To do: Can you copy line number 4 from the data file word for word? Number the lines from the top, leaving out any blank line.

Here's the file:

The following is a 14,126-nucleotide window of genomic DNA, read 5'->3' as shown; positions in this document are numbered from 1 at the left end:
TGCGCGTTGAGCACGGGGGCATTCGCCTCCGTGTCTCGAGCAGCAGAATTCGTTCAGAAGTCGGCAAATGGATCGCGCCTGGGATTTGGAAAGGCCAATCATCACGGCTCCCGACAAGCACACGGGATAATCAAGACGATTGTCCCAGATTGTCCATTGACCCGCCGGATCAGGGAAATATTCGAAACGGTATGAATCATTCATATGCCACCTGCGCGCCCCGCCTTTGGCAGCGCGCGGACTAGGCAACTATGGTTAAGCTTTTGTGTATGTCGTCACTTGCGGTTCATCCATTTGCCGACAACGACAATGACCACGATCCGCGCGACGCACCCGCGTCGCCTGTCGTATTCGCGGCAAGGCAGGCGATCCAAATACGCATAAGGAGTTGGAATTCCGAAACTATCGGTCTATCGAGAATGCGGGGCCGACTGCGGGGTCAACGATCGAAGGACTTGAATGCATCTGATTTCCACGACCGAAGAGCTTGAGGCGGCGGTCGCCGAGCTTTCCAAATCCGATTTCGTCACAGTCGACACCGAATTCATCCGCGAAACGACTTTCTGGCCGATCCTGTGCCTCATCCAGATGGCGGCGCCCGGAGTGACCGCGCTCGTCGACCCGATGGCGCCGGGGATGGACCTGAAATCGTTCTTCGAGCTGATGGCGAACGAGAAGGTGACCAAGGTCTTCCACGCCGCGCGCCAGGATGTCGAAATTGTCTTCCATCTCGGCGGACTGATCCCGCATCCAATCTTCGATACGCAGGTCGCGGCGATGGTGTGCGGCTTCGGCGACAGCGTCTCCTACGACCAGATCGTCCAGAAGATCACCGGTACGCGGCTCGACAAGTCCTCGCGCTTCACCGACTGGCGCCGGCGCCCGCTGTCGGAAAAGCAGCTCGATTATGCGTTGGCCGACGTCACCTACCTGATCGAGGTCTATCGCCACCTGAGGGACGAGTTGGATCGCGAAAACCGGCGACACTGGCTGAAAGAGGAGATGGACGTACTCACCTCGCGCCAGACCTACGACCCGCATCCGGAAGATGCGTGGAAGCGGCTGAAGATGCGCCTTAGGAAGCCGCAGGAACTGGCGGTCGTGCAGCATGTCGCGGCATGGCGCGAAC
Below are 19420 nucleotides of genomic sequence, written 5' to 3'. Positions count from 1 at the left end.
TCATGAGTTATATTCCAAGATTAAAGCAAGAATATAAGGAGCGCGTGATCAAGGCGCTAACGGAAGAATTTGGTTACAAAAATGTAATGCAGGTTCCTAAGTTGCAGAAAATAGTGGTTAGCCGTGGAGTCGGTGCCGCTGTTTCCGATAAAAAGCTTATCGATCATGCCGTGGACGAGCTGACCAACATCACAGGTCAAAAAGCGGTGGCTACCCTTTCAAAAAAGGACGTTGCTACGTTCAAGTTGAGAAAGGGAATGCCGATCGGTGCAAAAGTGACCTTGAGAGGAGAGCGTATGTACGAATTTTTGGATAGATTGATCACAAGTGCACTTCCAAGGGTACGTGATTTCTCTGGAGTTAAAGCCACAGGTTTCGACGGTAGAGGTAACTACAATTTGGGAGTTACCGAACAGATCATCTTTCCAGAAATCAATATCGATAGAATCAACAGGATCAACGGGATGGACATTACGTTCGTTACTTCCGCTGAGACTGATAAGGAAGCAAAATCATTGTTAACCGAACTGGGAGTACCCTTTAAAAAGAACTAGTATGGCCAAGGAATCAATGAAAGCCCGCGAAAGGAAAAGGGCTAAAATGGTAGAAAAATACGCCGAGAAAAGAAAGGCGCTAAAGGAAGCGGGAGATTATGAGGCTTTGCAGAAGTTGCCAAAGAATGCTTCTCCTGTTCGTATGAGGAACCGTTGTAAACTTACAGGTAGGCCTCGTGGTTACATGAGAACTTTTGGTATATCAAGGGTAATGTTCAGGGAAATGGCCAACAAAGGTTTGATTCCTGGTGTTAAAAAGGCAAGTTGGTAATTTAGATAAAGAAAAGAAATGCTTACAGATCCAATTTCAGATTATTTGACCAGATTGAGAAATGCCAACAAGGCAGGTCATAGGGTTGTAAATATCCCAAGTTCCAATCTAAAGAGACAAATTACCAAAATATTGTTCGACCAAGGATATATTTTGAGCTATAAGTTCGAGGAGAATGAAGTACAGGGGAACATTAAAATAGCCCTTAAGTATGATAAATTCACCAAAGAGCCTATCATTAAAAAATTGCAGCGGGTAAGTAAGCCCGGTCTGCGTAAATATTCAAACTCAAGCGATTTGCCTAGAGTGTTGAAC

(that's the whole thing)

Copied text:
TCATGAGTTATATTCCAAGATTAAAGCAAGAATATAAGGAGCGCGTGATCAAGGCGCTAACGGAAGAATTTGGTTACAAAAATGTAATGCAGGTTCCTAAGTTGCAGAAAATAGTGGTTAGCCGTGGAGTCGGTGCCGCTGTTTCCGATAAAAAGCTTATCGATCATGCCGTGGACGAGCTGACCAACATCACAGGTCAAAAAGCGGTGGCTACCCTTTCAAAAAAGGACGTTGCTACGTTCAAGTTGAGAAAGGGAATGCCGATCGGTGCAAAAGTGACCTTGAGAGGAGAGCGTATGTACGAATTTTTGGATAGATTGATCACAAGTGCACTTCCAAGGGTACGTGATTTCTCTGGAGTTAAAGCCACAGGTTTCGACGGTAGAGGTAACTACAATTTGGGAGTTACCGAACAGATCATCTTTCCAGAAATCAATATCGATAGAATCAACAGGATCAACGGGATGGACATTACGTTCGTTACTTCCGCTGAGACTGATAAGGAAGCAAAATCATTGTTAACCGAACTGGGAGTACCCTTTAAAAAGAACTAGTATGGCCAAGGAATCAATGAAAGCCCGCGAAAGGAAAAGGGCTAAAATGGTAGAAAAATACGCCGAGAAAAGAAAGGCGCTAAAGGAAGCGGGAGATTATGAGGCTTTGCAGAAGTTGCCAAAGAATGCTTCTCCTGTTCGTATGAGGAACCGTTGTAAACTTACAGGTAGGCCTCGTGGTTACATGAGAACTTTTGGTATATCAAGGGTAATGTTCAGGGAAATGGCCAACAAAGGTTTGATTCCTGGTGTTAAAAAGGCAAGTTGGTAATTTAGATAAAGAAAAGAAATGCTTACAGATCCAATTTCAGATTATTTGACCAGATTGAGAAATGCCAACAAGGCAGGTCATAGGGTTGTAAATATCCCAAGTTCCAATCTAAAGAGACAAATTACCAAAATATTGTTCGACCAAGGATATATTTTGAGCTATAAGTTCGAGGAGAATGAAGTACAGGGGAACATTAAAATAGCCCTTAAGTATGATAAATTCACCAAAGAGCCTATCATTAAAAAATTGCAGCGGGTAAGTAAGCCCGGTCTGCGTAAATATTCAAACTCAAGCGATTTGCCTAGAGTGTTGAAC